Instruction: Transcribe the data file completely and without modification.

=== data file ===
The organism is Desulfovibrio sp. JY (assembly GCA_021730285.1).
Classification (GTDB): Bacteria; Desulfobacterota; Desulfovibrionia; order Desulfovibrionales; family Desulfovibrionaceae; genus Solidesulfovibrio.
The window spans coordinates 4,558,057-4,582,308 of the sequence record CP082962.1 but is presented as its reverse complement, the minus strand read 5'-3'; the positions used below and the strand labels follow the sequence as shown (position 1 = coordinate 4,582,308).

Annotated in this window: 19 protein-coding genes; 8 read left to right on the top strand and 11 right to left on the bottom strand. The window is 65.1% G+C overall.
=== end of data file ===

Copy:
The organism is Desulfovibrio sp. JY (assembly GCA_021730285.1).
Classification (GTDB): Bacteria; Desulfobacterota; Desulfovibrionia; order Desulfovibrionales; family Desulfovibrionaceae; genus Solidesulfovibrio.
The window spans coordinates 4,558,057-4,582,308 of the sequence record CP082962.1 but is presented as its reverse complement, the minus strand read 5'-3'; the positions used below and the strand labels follow the sequence as shown (position 1 = coordinate 4,582,308).

Annotated in this window: 19 protein-coding genes; 8 read left to right on the top strand and 11 right to left on the bottom strand. The window is 65.1% G+C overall.